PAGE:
• Jeffrey Tucker, editorial vice president of the Mises Institute, author of Sing Like a Catholic (2009) and Bourbon for Breakfast
    (2010), and (familiar to many readers) as a daily contributor to The New Liturgical Movement“Right Diagnosis, Deadly Cure”:

    … the document’s identification of loose credit with market liberty is the beginning of the end of the good sense here. From this point, we plunge straight away into a full endorsement of a world central bank, a world political authority, taxes on financial trading, and heavy regulations. The document doesn’t actually call for an end to the free market. On the contrary, it imagines that enlightened world planners will protect, guard, and even “create” what it calls “free and stable markets.”

    This is beyond naive. It seems to illustrate a near total absence of clear thinking. Centralization of money and credit caused this problem. Centralization of political authority caused this problem. Why would anyone imagine that more centralization is therefore the answer? This approach takes a terrible situation and makes it much worse.

  • Over at Commonweal, “unagidon” asks “do we need a Global Public Authority to fix the economy?” — and answers in the negative.
  • “The Vatican Renders Unto Caesar”, by Nicholas G. Hahn III (Real Clear Religion) 10/25/11:

    Any sane person can recognize that the notion of another global civil authority flies in the face of subsidiarity. Simply because the Council says subsidiarity should regulate the relationships of authority, doesn’t mean it actually will.

    In fact, global institutions do not often respect autonomy or individual freedom of their memberships. Perhaps even Pius XI, for all his griping against the “greed” of financial systems, might consider the creation of a new “supranational Institution” a “grave evil and disturbance of right order.”

    And so, a question that must be asked is: does Rome want a king?

    Dr. Robert Moynihan (editor, Inside the Vatican):

    The positive thing: this document, in keeping with all of the Church’s social teaching, wishes to defend honesty, transparency, truthfulness and justice in financial dealings over against dishonesty, opacity false representations and injustice.

    In this, the document is to be praised, and praised highly. We need honesty and truth-telling in a global economy that is seemingly careening toward a train wreck which will inevitably hurt the poor and weak most of all.

    The negative thing: the global economy, and especially the global derivatives market, is big, enormous, in fact, so big, so opaque, so complex, that literally no one knows what the situation really is, or what measures to take to undo the financial detonator that seems ready soon to go off.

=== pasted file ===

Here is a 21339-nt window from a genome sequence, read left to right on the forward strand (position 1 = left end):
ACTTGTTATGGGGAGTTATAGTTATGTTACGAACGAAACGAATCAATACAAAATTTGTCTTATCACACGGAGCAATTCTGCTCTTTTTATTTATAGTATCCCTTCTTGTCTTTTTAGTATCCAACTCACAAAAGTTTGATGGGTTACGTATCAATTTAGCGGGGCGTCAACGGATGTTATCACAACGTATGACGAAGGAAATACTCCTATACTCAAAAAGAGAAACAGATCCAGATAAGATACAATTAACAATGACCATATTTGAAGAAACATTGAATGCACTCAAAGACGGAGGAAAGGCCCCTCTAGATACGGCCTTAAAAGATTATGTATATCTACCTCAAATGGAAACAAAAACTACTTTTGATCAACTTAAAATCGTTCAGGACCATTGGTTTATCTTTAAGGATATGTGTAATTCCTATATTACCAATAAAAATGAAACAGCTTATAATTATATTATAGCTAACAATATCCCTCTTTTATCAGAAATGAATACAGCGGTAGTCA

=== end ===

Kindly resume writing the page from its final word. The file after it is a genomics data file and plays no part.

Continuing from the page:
In this sense, the Vatican office’s policy recommendations are inevitably insufficient.

  • John Allen Jr. (National Catholic Reporter), counters the critics by calling attention to “a southern consensus”:

    Focusing on how much papal muscle the note can flex, however, risks ignoring what is at least an equally revealing question: Whatever you make of it, does the note seem to reflect important currents in Catholic social and political thought anywhere in the world?

    The answer is yes, and it happens to be where two-thirds of the Catholics on the planet today live: the southern hemisphere, also known as the developing world.

    It’s fitting that the Vatican official responsible for the document is an African, Cardinal Peter Turkson of Ghana, because it articulates key elements of what almost might be called a “southern consensus.” One way of sizing up the note’s significance, therefore, is as an indication that the demographic transition long under way in Catholicism, with the center of gravity shifting from north to south, is being felt in Rome.

  • Disputations reflects on lessons of the Tower of Babel in the concluding paragraphs of the document:

    … the story of Babel not only warns us that we are bound to lack concord if we don’t speak the same language, but — reading it in parallel with the story of Pentecost — that the concord upon which any global authority must be founded to thrive in virtue is nothing less than the peace of Jesus Christ.

    As a practical matter, the world is some way away from establishing that foundation. Whether Christians possess the peace of Jesus Christ in sufficient fullness to serve as the cement which, when mixed with the world’s crushed stone, can form a concrete of sufficient strength to bear the weight of the Pontifical Council for Justice and Peace’s proposals is, I suppose, open to question.

  • Notes on the Vatican Statement on Global Financial Reform – solid, section-by-section analysis by DarwinCatholic (American Catholic 10/26/11), revealing points that are congenial to both ends of the political spectrum (“There’s much in here that American conservatives and libertarians are not going to like, but there’s just as much that leftist Catholics (particularly populist ones) aren’t going to like either (if they read it.)”).

See additional responses from Rick Garnett @ Mirror of Justice (“many are (perhaps strategically and tactically) mis- and over-reading the Note in order to overstate the consonance between its vision and the current policies of the Democratic Party in the United States and its special-interest constituencies”); Michael Brendan Dougherty @ Business Insider (“WHOOPS! Vatican Lets Slip Plans For One World Government”); Fr. John Zuhlsdorf; Sean P. Daily of Gilbert magazine (“if there is one institution that could unite us, even if it unites [distributists and followers of the ‘Austrian’ school] only in opposition, it is the Pontifical Council on Justice and Peace”) — and, now blogging for The American Conservative, Rod Dreher hosts a vigorous discussion on his blog here; here; here and here.